The condition of a coin has great relevance to rare coin collectors and coins bought for their numismatic value. However by definition bullion coins or bars are valued by their purity and mass (weight) and have very little to no numismatic value.
Therefore for bullion investors the condition of a coin does not matter. However, spotless shiny coins are naturally more appealing to most people compared to tarnished or scratched coins and bars. This means that well maintained coins and bars can be more liquid (easier to sell) in the secondary market.
Unless indicated otherwise all our coins are sealed in monster boxes from their respective Mints and are therefore in good condition. However, be aware that even freshly minted bullion coins might have small scratches from the production process. For example, 99.99% Silver Canadian Maple Leafs in particular might have small scratches during the casting process. 99.9% American Eagles tend to be more uniform and scratch less likely.
Silver naturally reacts with hydrogen sulfide in the air to creat a very thin layer of tarnish. Hydrogen sulfide can be found in items such as wool, fossil fuels, foods such as onions and eggs, and materials such as rubber, paint and latex and some small amount are naturally present in the air. High humidity climates, such as in Singapore, will accelerate the tarnishing process. Depending on the finishing of the coins or bars, this process might occur faster or slower. American silver eagle coins tend to tarnish more slowly due to their finishing.
No. As for scratches the intrinsic value of bullion is not affected by tarnishing, however if it is important to you, there are ways to greatly slow down the tarnishing process and remove tarnishing. However, from a bullion perspective you should not aggressively nor repeatedly polish coins as the process can remove the outer layer of the coin/bar which causes a small loss of silver. This will make the coin/bar lighter and therefore reduce the value of the coin.
If tarnishing is a big worry to you, use clean white cotton gloves when you handle pure silver coins / bars to reduce or prevent the oils on your fingers from staining the coins. This is how professional jewelers handle the diamond and gold jewellery. Tweezers with plastic tips are also good tools to pick up the coins with.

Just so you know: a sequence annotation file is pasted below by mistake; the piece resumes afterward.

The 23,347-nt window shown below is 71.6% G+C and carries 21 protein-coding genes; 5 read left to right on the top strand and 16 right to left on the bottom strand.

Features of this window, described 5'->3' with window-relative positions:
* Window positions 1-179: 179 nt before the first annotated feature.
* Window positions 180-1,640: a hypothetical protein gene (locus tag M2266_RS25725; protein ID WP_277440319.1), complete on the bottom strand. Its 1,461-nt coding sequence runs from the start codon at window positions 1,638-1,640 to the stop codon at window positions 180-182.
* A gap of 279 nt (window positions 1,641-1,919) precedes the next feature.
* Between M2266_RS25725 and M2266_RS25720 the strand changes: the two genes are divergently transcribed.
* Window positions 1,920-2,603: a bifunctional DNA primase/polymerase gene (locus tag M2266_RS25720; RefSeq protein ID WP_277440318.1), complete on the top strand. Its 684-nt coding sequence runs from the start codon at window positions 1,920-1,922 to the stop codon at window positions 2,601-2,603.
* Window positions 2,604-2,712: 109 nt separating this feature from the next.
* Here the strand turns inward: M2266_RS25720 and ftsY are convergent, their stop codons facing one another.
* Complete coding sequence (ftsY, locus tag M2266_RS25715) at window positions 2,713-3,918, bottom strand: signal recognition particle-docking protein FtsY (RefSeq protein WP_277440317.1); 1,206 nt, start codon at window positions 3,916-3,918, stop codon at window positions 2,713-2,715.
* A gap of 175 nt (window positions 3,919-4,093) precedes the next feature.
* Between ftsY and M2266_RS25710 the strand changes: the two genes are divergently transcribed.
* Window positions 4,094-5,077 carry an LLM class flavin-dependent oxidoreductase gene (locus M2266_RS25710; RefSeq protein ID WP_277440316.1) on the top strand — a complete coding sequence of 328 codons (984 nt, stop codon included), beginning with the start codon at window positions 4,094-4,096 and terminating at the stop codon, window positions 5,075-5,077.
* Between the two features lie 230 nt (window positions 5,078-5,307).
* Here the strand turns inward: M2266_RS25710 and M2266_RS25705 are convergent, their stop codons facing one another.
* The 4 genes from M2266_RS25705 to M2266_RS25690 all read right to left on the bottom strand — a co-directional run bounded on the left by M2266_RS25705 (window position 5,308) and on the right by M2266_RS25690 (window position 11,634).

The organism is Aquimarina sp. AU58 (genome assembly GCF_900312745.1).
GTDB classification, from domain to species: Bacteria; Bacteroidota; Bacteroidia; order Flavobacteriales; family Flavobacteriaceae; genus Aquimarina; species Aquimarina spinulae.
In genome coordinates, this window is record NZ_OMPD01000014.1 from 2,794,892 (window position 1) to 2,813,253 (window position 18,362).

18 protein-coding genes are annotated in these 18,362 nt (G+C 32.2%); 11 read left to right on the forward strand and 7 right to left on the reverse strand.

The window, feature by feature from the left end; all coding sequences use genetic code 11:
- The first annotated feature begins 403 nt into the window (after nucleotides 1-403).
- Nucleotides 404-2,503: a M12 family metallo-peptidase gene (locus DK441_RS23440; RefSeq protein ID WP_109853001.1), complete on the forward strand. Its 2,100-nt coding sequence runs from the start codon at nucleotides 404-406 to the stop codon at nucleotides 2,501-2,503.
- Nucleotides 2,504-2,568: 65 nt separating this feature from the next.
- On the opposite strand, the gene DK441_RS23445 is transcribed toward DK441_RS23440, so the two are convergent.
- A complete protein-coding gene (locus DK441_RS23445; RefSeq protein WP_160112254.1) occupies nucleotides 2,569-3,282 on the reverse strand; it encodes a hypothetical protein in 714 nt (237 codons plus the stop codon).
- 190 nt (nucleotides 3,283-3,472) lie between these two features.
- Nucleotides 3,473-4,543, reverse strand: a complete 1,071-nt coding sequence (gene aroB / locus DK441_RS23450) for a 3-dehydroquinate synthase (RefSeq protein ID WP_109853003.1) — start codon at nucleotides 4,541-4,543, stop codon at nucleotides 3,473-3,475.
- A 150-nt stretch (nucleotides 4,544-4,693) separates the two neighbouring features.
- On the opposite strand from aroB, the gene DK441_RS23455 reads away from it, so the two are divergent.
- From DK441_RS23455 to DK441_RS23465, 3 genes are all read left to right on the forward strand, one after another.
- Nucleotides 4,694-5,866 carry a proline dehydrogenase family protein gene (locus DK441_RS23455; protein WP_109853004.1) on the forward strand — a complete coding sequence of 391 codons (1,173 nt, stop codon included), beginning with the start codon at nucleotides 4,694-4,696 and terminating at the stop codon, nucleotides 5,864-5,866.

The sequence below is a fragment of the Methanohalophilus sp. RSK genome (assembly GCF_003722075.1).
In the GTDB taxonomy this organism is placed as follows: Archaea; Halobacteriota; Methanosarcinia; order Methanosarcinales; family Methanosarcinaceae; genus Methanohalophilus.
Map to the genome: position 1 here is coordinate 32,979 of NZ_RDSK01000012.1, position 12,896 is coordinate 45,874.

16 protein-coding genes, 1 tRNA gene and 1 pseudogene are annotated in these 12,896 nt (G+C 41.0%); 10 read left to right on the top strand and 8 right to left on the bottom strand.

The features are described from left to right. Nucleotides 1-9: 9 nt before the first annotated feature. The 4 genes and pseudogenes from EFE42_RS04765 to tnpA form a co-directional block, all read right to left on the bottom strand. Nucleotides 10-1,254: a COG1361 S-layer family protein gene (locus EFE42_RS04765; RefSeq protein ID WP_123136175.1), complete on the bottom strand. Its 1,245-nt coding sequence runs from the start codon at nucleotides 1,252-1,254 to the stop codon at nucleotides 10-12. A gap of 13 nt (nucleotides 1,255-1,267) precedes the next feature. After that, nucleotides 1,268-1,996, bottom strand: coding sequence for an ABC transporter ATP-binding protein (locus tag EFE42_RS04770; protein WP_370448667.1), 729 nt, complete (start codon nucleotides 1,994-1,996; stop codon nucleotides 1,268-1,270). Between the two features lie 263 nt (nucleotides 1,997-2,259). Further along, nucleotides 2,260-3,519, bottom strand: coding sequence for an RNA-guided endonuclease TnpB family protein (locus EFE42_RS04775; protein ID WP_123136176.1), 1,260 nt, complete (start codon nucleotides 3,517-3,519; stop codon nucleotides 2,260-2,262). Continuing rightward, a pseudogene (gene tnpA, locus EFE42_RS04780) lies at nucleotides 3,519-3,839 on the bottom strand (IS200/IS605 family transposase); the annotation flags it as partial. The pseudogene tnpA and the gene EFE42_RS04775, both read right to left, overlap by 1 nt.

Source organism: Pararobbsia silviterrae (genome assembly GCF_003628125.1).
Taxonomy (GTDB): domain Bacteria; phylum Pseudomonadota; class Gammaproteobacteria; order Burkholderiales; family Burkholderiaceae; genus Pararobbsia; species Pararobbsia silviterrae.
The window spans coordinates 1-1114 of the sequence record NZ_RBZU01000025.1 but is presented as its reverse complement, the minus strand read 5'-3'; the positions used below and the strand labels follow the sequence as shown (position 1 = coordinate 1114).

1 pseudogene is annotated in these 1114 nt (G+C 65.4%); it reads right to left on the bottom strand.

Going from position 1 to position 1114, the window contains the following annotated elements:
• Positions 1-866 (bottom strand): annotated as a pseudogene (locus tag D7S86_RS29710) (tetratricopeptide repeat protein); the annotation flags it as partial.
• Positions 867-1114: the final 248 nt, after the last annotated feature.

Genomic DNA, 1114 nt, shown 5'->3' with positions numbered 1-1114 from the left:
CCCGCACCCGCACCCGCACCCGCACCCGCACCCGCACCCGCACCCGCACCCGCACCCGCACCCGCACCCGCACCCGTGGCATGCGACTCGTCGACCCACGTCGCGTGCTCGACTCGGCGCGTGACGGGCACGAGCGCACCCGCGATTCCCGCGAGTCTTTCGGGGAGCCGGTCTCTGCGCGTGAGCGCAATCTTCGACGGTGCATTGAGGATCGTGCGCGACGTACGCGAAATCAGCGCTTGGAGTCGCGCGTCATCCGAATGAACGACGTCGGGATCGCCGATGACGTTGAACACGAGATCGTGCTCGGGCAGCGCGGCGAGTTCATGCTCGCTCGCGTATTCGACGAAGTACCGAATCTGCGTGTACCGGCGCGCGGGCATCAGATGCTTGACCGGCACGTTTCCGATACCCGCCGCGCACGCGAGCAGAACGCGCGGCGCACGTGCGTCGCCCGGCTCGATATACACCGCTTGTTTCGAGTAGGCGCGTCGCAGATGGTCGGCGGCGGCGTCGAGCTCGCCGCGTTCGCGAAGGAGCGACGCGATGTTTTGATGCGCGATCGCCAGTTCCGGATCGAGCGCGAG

When examining your coins, lay them on a clean surface or on a piece of clean lint or velvet cloth to prevent the coins from picking up contaminants.
Place the tubes in coins or store the coins in individual capsules, and place them in a container with the carbon or charcoal" that you can buy from pet shops used for fish tanks. This should help prevent tarnish as the carbon traps some of the hydrogen sulfide that causes tarnish.
Use silica gel along with the charcoal to prevent condensation and help can stop rust, mildew, corrosion and spoilage. Dehumidifiers are recommended for large storage of silver bullion.
Refrain from storing your silver coins in zip lock bags or plastic bags. If you place the silver coins in zip lock bags, they would rub against one another and might cause abrasive marks to develop on the surface of the coins. Another reason is that the material used for storing the notes and coins should be acid-free. Thus, we should not use those with PVC material as it traps moisture and releases acidic gases.
Remember that bullion coins are are produced out of precious metals and are typically sold to investors. Even though bullion coins have a denomination and are legal tender in the country from which they were minted, their value is determined by the spot price of their metal content on the world market, rather than its appearance, collectible value or numismatic value.